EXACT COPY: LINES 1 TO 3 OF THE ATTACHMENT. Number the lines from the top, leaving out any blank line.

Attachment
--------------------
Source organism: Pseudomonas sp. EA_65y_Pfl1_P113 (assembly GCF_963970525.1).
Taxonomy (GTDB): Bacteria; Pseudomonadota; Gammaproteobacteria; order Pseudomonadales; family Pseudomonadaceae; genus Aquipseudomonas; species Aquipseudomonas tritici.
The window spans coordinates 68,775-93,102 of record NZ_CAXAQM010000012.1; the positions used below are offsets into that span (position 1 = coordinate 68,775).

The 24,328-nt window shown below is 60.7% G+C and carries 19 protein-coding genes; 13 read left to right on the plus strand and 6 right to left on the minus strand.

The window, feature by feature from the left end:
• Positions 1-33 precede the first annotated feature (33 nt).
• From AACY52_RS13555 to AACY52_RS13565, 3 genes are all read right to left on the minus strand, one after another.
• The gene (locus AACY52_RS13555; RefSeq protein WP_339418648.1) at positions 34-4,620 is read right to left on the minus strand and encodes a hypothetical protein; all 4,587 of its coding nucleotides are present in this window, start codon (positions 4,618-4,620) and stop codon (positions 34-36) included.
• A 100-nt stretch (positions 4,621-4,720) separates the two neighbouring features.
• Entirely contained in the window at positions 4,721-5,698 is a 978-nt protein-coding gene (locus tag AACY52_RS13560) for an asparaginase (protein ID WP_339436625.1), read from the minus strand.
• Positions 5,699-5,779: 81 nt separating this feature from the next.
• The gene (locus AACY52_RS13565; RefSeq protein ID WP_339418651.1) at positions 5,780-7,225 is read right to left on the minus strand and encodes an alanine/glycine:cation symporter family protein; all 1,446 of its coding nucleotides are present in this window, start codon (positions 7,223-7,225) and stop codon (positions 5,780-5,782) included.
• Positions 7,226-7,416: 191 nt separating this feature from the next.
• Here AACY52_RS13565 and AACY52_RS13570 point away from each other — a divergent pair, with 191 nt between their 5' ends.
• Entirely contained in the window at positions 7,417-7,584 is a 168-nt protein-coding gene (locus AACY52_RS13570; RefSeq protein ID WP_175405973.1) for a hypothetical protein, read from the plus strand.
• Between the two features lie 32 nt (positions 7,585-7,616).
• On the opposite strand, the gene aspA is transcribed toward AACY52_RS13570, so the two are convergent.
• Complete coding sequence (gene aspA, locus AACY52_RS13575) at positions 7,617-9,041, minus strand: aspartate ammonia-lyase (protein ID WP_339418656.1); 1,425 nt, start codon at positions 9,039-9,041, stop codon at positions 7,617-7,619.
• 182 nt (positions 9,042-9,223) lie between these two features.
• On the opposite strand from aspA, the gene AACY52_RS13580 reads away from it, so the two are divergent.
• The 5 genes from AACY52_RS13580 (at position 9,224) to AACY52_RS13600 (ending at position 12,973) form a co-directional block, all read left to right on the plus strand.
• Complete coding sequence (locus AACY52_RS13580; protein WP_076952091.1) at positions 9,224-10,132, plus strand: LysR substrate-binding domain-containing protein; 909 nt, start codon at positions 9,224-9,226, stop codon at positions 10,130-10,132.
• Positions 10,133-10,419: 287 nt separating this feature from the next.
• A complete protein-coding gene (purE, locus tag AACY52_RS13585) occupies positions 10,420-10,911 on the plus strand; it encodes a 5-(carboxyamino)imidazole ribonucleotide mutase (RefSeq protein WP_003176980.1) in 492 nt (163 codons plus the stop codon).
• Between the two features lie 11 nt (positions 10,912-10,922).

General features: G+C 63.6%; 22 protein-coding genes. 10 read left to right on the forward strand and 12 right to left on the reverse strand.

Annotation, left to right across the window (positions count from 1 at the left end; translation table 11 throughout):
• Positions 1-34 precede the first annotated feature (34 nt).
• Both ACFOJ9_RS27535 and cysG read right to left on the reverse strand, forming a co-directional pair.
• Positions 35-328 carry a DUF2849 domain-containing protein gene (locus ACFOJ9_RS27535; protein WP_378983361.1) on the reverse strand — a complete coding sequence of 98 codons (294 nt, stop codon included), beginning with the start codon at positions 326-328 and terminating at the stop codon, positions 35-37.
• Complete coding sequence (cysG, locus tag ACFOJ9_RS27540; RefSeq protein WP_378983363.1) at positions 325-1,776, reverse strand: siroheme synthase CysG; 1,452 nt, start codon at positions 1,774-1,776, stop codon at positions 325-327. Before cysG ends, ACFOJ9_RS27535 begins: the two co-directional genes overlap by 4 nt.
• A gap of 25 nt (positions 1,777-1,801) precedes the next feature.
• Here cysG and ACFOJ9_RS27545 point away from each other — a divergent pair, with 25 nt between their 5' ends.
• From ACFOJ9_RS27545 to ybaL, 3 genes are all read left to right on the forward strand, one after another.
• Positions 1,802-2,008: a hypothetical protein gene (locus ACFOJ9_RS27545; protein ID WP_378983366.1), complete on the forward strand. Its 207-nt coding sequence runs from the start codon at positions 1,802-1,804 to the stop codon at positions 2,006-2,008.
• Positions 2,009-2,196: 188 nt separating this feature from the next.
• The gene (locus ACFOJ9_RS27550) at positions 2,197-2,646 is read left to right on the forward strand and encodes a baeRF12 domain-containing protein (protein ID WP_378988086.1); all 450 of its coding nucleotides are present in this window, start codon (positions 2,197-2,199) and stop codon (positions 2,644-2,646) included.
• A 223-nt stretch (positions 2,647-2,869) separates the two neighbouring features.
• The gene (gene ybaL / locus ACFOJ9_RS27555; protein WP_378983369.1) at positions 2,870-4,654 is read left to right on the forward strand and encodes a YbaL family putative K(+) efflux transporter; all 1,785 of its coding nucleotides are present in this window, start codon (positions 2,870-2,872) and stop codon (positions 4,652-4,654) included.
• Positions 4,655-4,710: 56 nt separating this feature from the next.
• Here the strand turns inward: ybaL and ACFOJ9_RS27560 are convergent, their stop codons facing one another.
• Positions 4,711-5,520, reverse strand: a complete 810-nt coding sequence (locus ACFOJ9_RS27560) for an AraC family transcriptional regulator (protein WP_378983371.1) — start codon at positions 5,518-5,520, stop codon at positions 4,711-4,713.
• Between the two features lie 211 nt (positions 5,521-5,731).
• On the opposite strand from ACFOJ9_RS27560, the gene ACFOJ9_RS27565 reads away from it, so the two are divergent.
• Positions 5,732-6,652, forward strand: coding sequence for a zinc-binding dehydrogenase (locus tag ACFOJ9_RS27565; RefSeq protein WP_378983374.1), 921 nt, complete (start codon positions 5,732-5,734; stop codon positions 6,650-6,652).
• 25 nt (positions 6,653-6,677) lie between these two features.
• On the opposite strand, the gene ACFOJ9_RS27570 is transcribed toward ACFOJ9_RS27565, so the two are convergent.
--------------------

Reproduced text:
Source organism: Pseudomonas sp. EA_65y_Pfl1_P113 (assembly GCF_963970525.1).
Taxonomy (GTDB): Bacteria; Pseudomonadota; Gammaproteobacteria; order Pseudomonadales; family Pseudomonadaceae; genus Aquipseudomonas; species Aquipseudomonas tritici.
The window spans coordinates 68,775-93,102 of record NZ_CAXAQM010000012.1; the positions used below are offsets into that span (position 1 = coordinate 68,775).